Cadillac, Acura battle for top speed as cars back on track for Rolex 24 at Daytona practice


DAYTONA BEACH, Fla. – The new hybrid prototypes of Cadillac and Acura battled atop the speed chart as practice resumed Thursday for the Rolex 24 at Daytona.

Chip Ganassi Racing driver Richard Westbrook was fastest Thursday afternoon in the No. 02 Cadillac V-LMDh with a 1-minute, 35.185-second lap around the 12-turn, 3.56-mile road course at Daytona International Speedway.

That pace topped Ricky Taylor’s 1:35.366 lap that topped the Thursday morning session that marked the first time the IMSA WeatherTech SportsCar Championship was back on track since qualifying Sunday afternoon that concluded the four-day Roar Before The Rolex 24 test.

In a final session Thursday night, Matt Campbell was fastest (1:35.802) in the No. 7 Porsche Penske Motorsports Porsche 963 but still was off the times set by Westbrook and Taylor.

Punctuated by Tom Blomqvist’s pole position for defending race winner Meyer Shank Racing, the Acura ARX-06s had been fastest for much of the Roar and led four consecutive practice sessions.

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But the times have been extremely tight in the new Grand Touring Prototype (GTP) category that has brought hybrid engines to IMSA’s premier class. Only 0.9 seconds separated the nine LMDh cars in GTP in qualifying, and though the spread slightly widened to 1.378 seconds in Thursday’s practices with teams on varying strategies and preparation, Westbrook still pooh-poohed the importance of speeds.

“It’s always nice to be at the top, but I don’t think it means too much or read too much into it” Westbrook said. “Big fuel tanks in the GTP class this year, so you have no idea what fuel levels people are running. We had a good run, and the car is really enjoyable to drive now. I definitely wasn’t saying that a month ago.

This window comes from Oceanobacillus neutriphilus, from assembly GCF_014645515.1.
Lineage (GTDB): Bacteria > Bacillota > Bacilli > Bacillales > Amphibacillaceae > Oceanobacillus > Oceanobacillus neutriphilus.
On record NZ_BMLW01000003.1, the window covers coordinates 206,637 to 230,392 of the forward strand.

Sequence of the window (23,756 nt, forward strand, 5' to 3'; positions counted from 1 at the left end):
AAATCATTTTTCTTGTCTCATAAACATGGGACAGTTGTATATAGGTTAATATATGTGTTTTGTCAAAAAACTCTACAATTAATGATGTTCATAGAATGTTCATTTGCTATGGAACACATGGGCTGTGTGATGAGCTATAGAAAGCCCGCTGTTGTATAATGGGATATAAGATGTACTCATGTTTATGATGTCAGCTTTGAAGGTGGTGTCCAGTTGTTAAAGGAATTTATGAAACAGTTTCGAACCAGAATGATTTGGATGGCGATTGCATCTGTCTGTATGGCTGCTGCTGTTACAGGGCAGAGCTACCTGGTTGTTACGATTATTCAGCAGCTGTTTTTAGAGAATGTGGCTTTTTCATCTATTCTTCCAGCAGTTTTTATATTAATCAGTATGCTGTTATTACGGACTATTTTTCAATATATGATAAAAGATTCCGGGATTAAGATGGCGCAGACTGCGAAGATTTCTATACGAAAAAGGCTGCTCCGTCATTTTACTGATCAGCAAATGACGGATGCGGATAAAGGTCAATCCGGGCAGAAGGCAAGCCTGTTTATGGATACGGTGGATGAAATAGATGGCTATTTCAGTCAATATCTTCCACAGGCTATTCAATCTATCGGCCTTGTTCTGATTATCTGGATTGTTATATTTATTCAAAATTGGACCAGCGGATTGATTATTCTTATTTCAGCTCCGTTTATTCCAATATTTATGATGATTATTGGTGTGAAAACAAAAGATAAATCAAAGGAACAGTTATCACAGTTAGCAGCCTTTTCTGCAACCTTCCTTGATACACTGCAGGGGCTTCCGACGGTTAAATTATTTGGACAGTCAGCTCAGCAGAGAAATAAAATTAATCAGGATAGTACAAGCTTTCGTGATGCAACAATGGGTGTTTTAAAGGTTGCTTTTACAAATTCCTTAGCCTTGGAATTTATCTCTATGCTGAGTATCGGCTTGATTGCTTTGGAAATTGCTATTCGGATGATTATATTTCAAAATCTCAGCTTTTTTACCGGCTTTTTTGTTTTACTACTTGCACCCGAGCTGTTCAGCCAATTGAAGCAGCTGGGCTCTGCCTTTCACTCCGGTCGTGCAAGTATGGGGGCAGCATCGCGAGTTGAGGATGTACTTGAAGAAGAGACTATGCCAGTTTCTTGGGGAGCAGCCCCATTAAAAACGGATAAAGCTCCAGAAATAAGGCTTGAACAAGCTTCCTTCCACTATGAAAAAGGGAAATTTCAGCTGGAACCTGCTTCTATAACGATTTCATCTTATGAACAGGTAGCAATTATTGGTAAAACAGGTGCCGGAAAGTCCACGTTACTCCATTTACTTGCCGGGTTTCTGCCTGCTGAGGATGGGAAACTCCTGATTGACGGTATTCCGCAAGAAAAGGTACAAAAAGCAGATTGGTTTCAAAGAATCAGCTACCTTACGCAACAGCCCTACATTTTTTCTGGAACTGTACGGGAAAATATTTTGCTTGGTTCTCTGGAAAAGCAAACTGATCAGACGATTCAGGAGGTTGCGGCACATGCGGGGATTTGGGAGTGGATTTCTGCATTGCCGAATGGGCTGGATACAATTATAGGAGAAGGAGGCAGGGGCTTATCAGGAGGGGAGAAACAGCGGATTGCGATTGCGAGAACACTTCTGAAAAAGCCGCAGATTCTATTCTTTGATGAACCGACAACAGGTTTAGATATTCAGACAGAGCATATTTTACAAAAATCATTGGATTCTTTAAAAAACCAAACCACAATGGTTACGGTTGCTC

“It really does feel good now. We are working on performance and definitely unlocking some potential, and it just gives us more confidence going into the race. It’s going to be super tight. Everyone’s got the same power, everyone has the same downforce, everyone has the same drag levels and let’s just go race.”

Because teams have put such a premium on reliability, handling mostly has suffered in the GTPs, but Westbrook said the tide had turned Thursday.

“These cars are so competitive, and you were just running it for the sake of running it in the beginning, and there’s so much going on, you don’t really have time to work on performance,” he said. “A lot of emphasis was on durability in the beginning, and rightly so, but now finally we can work on performance, and that’s the same for other manufacturers as well. But we’re worrying about ourselves and improving every run, and I think everybody’s pretty happy with their Cadillac right now.”

Mike Shank, co-owner of Blomqvist’s No. 60 on the pole, said his team still was facing reliability problems despite its speed.

“We address them literally every hour,” Shank said. “We’re addressing some little thing we’re doing better to try to make it last. And also we’re talking about how we race the race, which will be different from years past.

“Just think about every system in the car, I’m not going to say which ones we’re working on, but there are systems in the car that ORECA and HPD are continually trying to improve. By the way, sometimes we put them on the car and take them off before it even goes out on the track because something didn’t work with electronics. There’s so much programming. So many departments have to talk to each other. That bridge gets broken from a code not being totally correct, and the car won’t run. Or the power steering turns off.”

Former Rolex 24 winner Renger van der Zande of Ganassi said it still is a waiting game until the 24-hour race begins Saturday shortly after 1:30 p.m.

“I think the performance of the car is good,” van der Zande said. “No drama. We’re chipping away on setup step by step and the team is in control. It’s crazy out there what people do on the track at the moment. It’s about staying cool and peak at the right moment, and it’s not the right moment yet for that. We’ll keep digging.”


Click here for Session I (by class)

Click here for Session II (by class)

Click here for Session III (by class)

Combined speeds